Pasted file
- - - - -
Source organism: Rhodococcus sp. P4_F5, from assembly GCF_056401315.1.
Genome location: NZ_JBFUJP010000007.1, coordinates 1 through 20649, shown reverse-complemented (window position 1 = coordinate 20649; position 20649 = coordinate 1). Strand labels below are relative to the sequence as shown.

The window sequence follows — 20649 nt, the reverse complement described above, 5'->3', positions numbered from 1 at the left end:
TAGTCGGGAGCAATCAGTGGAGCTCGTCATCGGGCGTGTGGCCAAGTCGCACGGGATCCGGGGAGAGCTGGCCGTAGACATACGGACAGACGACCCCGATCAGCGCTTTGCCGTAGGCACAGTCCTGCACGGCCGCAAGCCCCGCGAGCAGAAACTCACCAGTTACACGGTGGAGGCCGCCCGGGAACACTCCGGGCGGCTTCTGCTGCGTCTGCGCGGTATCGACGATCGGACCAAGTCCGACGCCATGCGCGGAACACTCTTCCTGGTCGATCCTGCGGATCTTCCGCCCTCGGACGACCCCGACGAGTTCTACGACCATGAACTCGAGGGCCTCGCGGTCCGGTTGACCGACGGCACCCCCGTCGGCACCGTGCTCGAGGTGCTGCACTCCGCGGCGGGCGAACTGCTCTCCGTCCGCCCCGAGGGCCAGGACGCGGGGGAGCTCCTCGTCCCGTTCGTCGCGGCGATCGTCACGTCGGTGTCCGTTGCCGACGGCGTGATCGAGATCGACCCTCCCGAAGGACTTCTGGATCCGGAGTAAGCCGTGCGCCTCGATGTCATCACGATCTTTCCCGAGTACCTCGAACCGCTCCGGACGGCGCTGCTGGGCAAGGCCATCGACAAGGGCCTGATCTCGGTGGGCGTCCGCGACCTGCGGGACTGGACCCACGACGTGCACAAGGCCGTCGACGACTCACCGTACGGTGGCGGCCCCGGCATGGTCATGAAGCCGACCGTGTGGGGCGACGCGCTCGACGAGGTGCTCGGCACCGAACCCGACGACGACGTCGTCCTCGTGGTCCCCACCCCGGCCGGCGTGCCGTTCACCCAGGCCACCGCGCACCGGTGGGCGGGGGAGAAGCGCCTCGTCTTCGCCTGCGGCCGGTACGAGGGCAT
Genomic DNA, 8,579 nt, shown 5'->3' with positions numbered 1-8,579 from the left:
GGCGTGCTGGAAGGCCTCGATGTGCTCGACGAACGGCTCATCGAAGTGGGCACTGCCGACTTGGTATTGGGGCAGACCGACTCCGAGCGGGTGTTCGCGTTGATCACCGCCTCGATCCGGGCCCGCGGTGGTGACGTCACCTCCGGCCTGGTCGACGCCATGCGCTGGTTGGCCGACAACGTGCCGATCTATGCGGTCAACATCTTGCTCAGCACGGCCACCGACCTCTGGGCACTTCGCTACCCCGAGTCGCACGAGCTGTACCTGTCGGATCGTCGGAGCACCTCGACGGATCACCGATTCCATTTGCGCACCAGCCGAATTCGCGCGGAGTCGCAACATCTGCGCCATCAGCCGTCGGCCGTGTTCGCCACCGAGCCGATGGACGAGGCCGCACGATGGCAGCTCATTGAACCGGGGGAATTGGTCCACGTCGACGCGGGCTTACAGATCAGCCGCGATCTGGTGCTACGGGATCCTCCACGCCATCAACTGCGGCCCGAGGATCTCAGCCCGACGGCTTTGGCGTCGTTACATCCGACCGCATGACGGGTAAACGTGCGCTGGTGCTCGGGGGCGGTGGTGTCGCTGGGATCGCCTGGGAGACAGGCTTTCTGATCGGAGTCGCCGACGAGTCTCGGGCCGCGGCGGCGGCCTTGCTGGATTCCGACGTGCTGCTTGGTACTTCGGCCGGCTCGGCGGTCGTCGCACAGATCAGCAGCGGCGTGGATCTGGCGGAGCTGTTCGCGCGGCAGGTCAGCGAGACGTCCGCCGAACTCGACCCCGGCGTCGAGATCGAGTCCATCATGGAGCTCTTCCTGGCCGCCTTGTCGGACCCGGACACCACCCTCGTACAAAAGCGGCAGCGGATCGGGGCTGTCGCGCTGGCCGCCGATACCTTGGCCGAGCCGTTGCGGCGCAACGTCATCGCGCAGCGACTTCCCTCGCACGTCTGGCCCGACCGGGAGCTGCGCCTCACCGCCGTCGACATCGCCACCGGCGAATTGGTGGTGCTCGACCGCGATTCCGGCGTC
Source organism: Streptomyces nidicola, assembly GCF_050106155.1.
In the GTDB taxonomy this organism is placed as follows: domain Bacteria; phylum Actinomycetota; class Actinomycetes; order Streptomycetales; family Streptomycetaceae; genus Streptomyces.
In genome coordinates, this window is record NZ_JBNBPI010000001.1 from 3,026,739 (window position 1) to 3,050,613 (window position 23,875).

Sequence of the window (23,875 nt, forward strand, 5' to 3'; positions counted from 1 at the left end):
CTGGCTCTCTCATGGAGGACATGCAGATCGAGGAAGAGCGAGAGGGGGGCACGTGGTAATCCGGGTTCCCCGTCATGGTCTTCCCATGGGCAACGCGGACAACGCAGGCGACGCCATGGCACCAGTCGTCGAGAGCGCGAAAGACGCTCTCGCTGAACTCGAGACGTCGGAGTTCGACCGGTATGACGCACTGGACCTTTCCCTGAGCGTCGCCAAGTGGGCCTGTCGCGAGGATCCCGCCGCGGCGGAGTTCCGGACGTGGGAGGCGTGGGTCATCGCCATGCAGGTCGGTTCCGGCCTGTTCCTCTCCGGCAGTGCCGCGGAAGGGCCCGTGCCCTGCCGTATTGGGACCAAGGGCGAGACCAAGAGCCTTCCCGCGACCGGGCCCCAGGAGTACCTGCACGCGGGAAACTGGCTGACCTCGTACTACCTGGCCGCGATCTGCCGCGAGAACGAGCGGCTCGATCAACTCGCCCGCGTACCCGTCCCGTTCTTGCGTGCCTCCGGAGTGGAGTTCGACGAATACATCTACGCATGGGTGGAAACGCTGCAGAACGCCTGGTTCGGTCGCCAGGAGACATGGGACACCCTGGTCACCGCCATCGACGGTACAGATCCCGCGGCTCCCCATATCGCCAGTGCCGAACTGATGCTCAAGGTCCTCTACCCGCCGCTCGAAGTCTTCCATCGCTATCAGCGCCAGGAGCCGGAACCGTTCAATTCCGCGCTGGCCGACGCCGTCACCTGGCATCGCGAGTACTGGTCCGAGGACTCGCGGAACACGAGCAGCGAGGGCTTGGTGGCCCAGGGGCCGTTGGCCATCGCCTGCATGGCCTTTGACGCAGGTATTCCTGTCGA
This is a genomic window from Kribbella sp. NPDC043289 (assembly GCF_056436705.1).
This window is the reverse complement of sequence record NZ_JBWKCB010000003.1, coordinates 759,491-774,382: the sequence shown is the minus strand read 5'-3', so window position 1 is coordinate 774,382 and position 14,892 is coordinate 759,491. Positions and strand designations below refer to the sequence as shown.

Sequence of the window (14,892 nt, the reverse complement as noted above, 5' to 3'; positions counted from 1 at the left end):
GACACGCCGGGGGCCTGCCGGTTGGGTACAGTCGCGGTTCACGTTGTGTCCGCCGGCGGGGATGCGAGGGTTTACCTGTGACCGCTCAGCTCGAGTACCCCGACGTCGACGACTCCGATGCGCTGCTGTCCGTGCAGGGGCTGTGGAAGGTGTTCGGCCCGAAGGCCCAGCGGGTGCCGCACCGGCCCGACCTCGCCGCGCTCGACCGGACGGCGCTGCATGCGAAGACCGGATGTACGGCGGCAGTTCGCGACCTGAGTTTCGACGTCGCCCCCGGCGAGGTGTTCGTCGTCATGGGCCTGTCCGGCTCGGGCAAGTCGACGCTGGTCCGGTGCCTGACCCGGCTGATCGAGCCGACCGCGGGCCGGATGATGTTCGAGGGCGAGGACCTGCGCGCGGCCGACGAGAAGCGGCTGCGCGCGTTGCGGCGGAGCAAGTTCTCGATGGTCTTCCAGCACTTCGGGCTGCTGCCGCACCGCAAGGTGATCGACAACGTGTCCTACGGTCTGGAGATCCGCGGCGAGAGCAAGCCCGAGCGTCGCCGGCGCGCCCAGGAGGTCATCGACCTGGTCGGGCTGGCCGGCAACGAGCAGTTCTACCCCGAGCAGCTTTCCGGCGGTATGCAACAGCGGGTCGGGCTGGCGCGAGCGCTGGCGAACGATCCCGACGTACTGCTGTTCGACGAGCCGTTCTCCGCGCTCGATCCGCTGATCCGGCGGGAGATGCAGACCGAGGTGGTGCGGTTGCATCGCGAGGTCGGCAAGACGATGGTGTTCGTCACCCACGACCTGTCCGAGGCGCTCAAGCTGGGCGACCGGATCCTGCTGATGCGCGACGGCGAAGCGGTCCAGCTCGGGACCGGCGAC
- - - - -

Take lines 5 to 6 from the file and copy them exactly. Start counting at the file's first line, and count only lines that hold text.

Genomic DNA, 8,579 nt, shown 5'->3' with positions numbered 1-8,579 from the left:
GGCGTGCTGGAAGGCCTCGATGTGCTCGACGAACGGCTCATCGAAGTGGGCACTGCCGACTTGGTATTGGGGCAGACCGACTCCGAGCGGGTGTTCGCGTTGATCACCGCCTCGATCCGGGCCCGCGGTGGTGACGTCACCTCCGGCCTGGTCGACGCCATGCGCTGGTTGGCCGACAACGTGCCGATCTATGCGGTCAACATCTTGCTCAGCACGGCCACCGACCTCTGGGCACTTCGCTACCCCGAGTCGCACGAGCTGTACCTGTCGGATCGTCGGAGCACCTCGACGGATCACCGATTCCATTTGCGCACCAGCCGAATTCGCGCGGAGTCGCAACATCTGCGCCATCAGCCGTCGGCCGTGTTCGCCACCGAGCCGATGGACGAGGCCGCACGATGGCAGCTCATTGAACCGGGGGAATTGGTCCACGTCGACGCGGGCTTACAGATCAGCCGCGATCTGGTGCTACGGGATCCTCCACGCCATCAACTGCGGCCCGAGGATCTCAGCCCGACGGCTTTGGCGTCGTTACATCCGACCGCATGACGGGTAAACGTGCGCTGGTGCTCGGGGGCGGTGGTGTCGCTGGGATCGCCTGGGAGACAGGCTTTCTGATCGGAGTCGCCGACGAGTCTCGGGCCGCGGCGGCGGCCTTGCTGGATTCCGACGTGCTGCTTGGTACTTCGGCCGGCTCGGCGGTCGTCGCACAGATCAGCAGCGGCGTGGATCTGGCGGAGCTGTTCGCGCGGCAGGTCAGCGAGACGTCCGCCGAACTCGACCCCGGCGTCGAGATCGAGTCCATCATGGAGCTCTTCCTGGCCGCCTTGTCGGACCCGGACACCACCCTCGTACAAAAGCGGCAGCGGATCGGGGCTGTCGCGCTGGCCGCCGATACCTTGGCCGAGCCGTTGCGGCGCAACGTCATCGCGCAGCGACTTCCCTCGCACGTCTGGCCCGACCGGGAGCTGCGCCTCACCGCCGTCGACATCGCCACCGGCGAATTGGTGGTGCTCGACCGCGATTCCGGCGTC